Are you fond of singing, but can’t sing enough because your throat hurts? You’ve come to the right place, and you’ve found the right resource that can help you solve your problem. This article answers one of the frequently asked questions from amateur singers, “why does my throat hurt when I sing?”.
Some people are just born singers. While others can sing well at a young age, it’s still very important to learn the fundamentals of vocalization. Or, you’ll end up getting throat irritation when you sing.
Why the Throat Hurts?
If you want to sing, especially high notes, you might experience throat tightness that may result in a sore throat.
As a quick backgrounder, your voice comes from the vocal cords, also known as vocal folds located in your larynx. As you sing, your vocal cords may be subjected to tension, including air pressure to be able to produce sound. Since your vocal cords are located in your throat, if you strain your throat, it’ll squeeze your vocal cords. If you aren’t careful enough, you’ll force your throat to hit higher notes – something that can easily be achieved by letting the vocal cords do their jobs.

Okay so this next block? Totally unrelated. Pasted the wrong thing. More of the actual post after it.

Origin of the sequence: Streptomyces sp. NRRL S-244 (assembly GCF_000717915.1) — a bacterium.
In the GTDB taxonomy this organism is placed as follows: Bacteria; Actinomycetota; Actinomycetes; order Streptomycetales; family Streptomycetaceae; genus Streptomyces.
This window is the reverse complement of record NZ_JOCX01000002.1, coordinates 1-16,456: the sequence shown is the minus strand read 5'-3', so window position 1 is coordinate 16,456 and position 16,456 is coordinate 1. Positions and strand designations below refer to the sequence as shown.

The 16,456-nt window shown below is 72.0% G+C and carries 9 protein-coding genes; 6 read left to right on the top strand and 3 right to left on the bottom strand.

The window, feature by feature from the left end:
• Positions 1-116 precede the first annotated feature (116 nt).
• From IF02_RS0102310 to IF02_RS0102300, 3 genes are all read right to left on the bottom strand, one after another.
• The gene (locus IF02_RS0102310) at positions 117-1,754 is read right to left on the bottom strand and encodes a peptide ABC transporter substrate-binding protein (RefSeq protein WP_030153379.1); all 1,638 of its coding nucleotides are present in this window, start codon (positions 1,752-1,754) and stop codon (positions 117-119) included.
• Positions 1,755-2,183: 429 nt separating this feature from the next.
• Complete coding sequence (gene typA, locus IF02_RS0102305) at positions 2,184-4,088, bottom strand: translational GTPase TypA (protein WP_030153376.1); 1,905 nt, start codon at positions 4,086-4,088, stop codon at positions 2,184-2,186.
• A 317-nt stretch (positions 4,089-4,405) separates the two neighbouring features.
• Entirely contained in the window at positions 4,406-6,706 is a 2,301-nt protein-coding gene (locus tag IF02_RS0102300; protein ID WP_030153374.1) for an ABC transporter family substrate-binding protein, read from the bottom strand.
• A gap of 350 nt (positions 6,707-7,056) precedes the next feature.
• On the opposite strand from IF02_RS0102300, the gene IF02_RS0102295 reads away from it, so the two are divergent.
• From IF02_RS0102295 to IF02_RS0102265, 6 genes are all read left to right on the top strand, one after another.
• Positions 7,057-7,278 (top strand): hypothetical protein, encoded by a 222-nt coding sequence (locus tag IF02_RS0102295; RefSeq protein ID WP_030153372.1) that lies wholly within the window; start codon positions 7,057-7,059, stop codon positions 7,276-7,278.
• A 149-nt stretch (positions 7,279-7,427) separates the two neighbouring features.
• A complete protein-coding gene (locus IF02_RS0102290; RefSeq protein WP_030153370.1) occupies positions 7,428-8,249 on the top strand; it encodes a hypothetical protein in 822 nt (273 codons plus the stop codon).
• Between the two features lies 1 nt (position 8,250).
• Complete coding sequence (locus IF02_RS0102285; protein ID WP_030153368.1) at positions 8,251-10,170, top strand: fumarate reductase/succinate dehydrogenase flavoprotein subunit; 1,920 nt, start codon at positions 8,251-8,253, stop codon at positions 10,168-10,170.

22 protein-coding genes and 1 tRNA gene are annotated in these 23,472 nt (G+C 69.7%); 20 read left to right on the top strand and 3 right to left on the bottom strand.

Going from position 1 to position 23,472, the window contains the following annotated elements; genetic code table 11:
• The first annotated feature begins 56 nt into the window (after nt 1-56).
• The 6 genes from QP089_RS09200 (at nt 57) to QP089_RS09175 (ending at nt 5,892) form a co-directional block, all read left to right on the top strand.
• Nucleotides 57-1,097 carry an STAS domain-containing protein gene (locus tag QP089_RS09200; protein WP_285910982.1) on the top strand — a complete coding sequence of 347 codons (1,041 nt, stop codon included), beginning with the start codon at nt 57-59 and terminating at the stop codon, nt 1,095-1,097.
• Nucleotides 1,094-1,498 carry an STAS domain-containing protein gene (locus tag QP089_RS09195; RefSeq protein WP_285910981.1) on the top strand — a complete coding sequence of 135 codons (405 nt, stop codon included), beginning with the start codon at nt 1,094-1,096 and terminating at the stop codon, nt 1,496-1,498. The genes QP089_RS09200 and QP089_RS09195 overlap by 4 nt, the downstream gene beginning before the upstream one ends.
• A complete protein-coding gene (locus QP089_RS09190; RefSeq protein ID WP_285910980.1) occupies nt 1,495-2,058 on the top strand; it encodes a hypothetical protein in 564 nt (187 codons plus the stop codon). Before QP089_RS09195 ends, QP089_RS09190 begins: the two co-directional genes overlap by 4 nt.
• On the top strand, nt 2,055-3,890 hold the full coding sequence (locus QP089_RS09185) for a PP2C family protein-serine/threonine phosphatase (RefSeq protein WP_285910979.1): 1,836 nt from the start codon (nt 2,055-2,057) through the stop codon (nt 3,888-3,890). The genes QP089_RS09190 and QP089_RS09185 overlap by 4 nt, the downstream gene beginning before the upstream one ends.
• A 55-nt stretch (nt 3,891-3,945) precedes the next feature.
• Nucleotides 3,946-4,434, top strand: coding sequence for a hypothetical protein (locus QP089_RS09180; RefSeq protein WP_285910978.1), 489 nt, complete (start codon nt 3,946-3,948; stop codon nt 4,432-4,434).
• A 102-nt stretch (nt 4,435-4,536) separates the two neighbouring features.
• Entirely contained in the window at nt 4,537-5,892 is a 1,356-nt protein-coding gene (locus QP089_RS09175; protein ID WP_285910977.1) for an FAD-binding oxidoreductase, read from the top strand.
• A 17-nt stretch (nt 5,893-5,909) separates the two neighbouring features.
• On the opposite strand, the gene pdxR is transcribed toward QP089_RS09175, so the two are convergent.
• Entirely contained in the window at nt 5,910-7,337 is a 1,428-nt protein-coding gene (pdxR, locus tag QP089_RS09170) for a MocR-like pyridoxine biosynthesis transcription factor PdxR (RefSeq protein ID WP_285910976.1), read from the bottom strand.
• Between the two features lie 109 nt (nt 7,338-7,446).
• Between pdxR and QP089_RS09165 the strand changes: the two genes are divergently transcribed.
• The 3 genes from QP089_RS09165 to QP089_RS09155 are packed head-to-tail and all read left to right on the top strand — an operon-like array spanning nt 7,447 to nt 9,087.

Another explanation why your throat hurts is incorrect breathing before and while singing. You’ll push the air out as you sing. If you don’t have enough breath support, then you’ll surely be out of breath while singing. In this case, your body will automatically use other related muscles to support the voice, hence, getting reinforcement from tightening up your throat.
Ways to Prevent Sore Throat from Singing